As we explored previously Massachusetts’ students rank amongst the best in the world on international math and science tests. The recently released 2013 NAEP–the nation’s report card–results for 4th and 8th graders on reading and math solidify Massachusetts’ standing as the leader in k-12 student outcomes.
Massachusetts ranks first in the proportion of students scoring proficient and above in 4th and 8th grade reading and 8th grade math. In 4th grade math the state ranks 3rd. (Michigan as we explored in my last post ranks between 33rd and 40th on the four tests.)
The notion that Massachusetts does well because of demographics–specifically a small number of African Americans–is not supported by the data. The gap between Massachusetts and Michigan for all 4th graders in reading is 15 points, for white students only it is 17 points. For 8th grade reading the gap is 11 points for all students and 14 for whites. On math the gap between the two states for all students is 16 points in the 4th grade and 21 points in the 8th grade. On those tests the gap for white students is 16 and 20 points respectively.
The NAEP profiles of the two states also includes data related to state k-12 policy. Massachusetts spends $14,670 per student. Michigan spends $10,378. Massachusetts has 72 charter schools, Michigan has 300. (Massachusetts has about 60% of the k-12 students that Michigan does. That would, on an equal number of students basis, reduce the number of Michigan charter schools to around 180 compared to 72.)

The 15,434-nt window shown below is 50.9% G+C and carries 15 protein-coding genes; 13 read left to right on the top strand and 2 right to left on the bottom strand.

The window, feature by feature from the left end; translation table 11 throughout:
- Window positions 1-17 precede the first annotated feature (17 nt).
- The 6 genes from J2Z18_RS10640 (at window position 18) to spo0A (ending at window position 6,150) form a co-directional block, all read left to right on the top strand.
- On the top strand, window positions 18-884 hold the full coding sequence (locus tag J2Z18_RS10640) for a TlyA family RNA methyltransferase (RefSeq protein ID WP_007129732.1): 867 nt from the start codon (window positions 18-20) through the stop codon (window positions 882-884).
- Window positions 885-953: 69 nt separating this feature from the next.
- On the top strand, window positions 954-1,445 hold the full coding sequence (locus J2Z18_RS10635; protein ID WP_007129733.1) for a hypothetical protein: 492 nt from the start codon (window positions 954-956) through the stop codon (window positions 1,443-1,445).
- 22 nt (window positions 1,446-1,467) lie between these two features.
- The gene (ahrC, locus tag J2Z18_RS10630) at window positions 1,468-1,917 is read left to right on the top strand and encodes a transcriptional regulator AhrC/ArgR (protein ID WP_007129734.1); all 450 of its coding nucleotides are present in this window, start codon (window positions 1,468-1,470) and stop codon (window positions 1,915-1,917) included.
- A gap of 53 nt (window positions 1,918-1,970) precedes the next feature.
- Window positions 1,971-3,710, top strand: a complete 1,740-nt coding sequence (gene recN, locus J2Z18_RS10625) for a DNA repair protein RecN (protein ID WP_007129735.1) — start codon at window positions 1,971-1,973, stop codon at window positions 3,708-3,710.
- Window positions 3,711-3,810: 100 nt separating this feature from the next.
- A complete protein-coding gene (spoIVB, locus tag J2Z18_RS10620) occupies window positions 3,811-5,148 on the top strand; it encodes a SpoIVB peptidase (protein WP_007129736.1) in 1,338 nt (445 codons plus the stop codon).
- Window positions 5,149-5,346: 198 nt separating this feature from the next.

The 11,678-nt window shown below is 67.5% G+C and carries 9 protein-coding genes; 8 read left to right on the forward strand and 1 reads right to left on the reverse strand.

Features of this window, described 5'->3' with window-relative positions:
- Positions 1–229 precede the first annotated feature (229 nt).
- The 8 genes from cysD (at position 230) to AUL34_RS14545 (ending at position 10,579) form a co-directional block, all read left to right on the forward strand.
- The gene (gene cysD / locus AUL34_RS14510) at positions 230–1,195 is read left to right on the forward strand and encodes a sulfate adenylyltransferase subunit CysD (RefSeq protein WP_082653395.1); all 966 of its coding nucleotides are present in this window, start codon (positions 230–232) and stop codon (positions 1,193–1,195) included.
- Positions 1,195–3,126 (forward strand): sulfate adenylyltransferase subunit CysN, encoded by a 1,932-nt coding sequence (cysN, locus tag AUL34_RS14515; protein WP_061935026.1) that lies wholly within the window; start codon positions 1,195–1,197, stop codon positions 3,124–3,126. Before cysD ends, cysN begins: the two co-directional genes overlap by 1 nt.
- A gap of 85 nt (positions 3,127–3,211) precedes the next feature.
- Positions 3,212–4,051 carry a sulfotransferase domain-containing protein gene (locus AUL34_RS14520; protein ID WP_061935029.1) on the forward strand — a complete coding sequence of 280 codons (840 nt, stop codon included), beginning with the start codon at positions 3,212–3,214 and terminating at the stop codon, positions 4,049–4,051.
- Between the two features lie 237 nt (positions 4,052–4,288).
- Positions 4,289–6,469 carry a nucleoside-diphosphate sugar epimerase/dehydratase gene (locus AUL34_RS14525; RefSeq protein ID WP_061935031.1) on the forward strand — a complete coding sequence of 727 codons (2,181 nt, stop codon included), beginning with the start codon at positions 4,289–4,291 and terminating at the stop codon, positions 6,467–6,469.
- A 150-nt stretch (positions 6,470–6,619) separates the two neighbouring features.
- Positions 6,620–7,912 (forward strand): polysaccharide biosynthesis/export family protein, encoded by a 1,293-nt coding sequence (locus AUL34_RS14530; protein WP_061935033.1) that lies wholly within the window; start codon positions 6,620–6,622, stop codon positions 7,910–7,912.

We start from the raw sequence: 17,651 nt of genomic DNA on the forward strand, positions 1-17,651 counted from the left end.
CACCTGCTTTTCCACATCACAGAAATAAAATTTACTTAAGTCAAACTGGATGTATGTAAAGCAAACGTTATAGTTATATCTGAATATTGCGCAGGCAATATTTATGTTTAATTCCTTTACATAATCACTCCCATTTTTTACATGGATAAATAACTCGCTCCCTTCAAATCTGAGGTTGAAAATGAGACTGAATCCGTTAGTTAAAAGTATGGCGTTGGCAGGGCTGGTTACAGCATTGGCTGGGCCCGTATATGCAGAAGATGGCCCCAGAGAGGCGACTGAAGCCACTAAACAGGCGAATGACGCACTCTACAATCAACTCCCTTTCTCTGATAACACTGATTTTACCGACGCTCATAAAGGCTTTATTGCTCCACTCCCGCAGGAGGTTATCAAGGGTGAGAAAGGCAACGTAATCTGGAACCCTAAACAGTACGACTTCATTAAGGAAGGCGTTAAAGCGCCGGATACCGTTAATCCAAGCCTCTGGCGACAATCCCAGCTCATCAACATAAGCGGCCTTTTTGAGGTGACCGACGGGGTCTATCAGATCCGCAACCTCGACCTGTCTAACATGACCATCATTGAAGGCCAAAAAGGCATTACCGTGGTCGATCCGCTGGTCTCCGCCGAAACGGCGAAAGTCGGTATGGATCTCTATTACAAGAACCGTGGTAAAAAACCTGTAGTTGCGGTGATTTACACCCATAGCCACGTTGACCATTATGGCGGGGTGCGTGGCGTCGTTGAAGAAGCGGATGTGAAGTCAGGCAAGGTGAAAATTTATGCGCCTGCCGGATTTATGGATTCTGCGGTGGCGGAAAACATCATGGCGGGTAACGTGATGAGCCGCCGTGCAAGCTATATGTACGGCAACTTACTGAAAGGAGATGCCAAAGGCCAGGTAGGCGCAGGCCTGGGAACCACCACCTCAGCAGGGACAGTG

More evidence, as I wrote previously: “Certainly not a ringing endorsement of the funding cuts, let just about anyone open a school (including virtual) without any quality standards, ambivalence on high academic standards policy approach we have taken, particularly the last three years. … Seems like it is time for us to adopt policies that are getting the student achievement outcomes we all want. Massachusetts has developed the framework for best practice state k-12 policies. Its time we reverse course and follow their lead.”